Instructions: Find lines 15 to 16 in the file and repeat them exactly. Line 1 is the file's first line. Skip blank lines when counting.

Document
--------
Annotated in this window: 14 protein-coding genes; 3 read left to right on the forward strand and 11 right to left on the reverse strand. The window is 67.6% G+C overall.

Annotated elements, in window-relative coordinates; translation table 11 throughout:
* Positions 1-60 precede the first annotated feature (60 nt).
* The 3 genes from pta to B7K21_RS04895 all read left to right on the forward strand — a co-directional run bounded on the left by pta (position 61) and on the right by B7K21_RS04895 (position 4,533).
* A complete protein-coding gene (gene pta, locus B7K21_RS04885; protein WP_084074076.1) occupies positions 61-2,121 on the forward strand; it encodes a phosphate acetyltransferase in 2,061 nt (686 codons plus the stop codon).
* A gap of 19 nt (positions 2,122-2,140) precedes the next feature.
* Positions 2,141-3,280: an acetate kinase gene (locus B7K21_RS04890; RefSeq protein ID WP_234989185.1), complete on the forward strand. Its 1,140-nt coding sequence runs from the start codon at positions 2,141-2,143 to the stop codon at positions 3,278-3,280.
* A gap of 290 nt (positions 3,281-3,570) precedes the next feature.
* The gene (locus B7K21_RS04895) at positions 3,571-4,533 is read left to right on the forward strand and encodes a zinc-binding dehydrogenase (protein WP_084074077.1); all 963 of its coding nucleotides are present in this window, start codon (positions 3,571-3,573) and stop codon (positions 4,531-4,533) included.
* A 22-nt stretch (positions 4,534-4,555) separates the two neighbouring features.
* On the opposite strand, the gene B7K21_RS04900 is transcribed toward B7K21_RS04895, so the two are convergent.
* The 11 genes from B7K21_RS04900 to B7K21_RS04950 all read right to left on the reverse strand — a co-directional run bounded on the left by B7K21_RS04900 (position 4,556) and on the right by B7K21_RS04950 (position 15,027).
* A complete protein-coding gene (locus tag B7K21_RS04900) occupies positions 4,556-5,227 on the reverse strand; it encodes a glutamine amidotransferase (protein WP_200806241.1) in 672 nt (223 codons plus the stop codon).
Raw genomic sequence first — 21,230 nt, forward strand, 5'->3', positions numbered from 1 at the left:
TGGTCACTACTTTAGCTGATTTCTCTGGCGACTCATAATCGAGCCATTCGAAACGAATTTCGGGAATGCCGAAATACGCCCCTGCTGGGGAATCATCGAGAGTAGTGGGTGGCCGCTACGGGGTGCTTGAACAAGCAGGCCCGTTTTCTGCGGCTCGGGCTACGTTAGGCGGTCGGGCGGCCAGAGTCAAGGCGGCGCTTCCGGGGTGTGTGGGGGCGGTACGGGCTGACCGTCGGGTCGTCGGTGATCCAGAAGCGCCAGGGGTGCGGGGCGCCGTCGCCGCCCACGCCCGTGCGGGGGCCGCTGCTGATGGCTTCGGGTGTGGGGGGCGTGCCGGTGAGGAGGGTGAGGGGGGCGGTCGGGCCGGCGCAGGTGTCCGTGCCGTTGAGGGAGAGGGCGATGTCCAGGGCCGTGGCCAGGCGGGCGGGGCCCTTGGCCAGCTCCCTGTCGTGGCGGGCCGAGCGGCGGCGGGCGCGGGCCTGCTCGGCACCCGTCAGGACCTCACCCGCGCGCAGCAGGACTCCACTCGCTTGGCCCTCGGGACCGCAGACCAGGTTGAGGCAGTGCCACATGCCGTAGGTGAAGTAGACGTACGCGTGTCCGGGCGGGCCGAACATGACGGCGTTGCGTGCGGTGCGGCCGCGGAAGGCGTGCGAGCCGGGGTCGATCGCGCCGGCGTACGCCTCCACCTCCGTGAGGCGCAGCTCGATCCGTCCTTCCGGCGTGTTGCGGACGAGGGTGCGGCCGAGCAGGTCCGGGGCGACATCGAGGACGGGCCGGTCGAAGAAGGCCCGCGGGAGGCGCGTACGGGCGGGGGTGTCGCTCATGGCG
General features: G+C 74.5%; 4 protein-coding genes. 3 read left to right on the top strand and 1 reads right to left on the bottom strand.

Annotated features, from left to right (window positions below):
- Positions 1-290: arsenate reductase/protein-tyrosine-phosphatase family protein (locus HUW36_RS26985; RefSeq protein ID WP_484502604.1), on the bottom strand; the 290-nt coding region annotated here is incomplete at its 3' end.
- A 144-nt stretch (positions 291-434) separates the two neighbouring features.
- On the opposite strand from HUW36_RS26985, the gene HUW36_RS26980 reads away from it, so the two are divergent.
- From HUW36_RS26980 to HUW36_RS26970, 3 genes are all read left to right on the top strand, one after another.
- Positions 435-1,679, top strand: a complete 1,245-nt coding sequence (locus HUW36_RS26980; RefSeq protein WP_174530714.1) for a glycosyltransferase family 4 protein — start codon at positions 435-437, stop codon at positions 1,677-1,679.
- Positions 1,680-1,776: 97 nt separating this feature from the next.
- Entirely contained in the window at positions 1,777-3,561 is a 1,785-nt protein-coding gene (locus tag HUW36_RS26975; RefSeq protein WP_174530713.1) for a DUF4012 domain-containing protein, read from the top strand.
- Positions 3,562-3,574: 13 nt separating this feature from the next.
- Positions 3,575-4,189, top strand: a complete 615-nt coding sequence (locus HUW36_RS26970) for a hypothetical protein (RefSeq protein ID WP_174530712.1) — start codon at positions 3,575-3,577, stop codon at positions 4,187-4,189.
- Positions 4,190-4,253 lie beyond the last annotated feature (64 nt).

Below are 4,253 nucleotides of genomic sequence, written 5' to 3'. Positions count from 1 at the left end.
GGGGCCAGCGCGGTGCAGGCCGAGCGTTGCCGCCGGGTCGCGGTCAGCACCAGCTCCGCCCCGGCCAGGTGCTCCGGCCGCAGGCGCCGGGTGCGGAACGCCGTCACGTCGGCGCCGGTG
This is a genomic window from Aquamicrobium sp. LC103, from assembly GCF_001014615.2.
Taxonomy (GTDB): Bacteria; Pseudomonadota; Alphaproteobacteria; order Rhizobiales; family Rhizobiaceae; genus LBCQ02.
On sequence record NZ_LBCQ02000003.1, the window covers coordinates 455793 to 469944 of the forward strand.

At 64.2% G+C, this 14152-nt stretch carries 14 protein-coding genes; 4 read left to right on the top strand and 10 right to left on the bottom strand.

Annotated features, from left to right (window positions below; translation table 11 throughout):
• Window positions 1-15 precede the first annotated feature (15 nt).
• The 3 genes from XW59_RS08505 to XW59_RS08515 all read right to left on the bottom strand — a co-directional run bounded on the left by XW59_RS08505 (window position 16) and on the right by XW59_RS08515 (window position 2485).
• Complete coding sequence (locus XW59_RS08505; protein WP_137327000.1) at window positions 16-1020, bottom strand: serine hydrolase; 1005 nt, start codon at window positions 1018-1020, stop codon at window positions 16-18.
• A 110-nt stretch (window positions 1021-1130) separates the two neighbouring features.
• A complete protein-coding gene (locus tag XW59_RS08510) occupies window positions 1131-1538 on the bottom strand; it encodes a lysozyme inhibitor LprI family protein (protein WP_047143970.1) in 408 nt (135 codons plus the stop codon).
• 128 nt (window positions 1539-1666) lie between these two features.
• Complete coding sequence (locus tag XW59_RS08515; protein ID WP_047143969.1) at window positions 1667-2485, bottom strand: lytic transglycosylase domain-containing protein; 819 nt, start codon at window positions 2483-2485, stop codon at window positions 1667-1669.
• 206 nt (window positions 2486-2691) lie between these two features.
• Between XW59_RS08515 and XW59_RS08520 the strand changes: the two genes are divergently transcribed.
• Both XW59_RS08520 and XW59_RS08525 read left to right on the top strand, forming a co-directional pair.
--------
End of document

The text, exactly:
TGGTCACTACTTTAGCTGATTTCTCTGGCGACTCATAATCGAGCCATTCGAAACGAATTTCGGGAATGCCGAAATACGCCCCTGCTGGGGAATCATCGAGAGTAGTGGGTGGCCGCTACGGGGTGCTTGAACAAGCAGGCCCGTTTTCTGCGGCTCGGGCTACGTTAGGCGGTCGGGCGGCCAGAGTCAAGGCGGCGCTTCCGGGGTGTGTGGGGGCGGTACGGGCTGACCGTCGGGTCGTCGGTGATCCAGAAGCGCCAGGGGTGCGGGGCGCCGTCGCCGCCCACGCCCGTGCGGGGGCCGCTGCTGATGGCTTCGGGTGTGGGGGGCGTGCCGGTGAGGAGGGTGAGGGGGGCGGTCGGGCCGGCGCAGGTGTCCGTGCCGTTGAGGGAGAGGGCGATGTCCAGGGCCGTGGCCAGGCGGGCGGGGCCCTTGGCCAGCTCCCTGTCGTGGCGGGCCGAGCGGCGGCGGGCGCGGGCCTGCTCGGCACCCGTCAGGACCTCACCCGCGCGCAGCAGGACTCCACTCGCTTGGCCCTCGGGACCGCAGACCAGGTTGAGGCAGTGCCACATGCCGTAGGTGAAGTAGACGTACGCGTGTCCGGGCGGGCCGAACATGACGGCGTTGCGTGCGGTGCGGCCGCGGAAGGCGTGCGAGCCGGGGTCGATCGCGCCGGCGTACGCCTCCACCTCCGTGAGGCGCAGCTCGATCCGTCCTTCCGGCGTGTTGCGGACGAGGGTGCGGCCGAGCAGGTCCGGGGCGACATCGAGGACGGGCCGGTCGAAGAAGGCCCGCGGGAGGCGCGTACGGGCGGGGGTGTCGCTCATGGCG
General features: G+C 74.5%; 4 protein-coding genes. 3 read left to right on the top strand and 1 reads right to left on the bottom strand.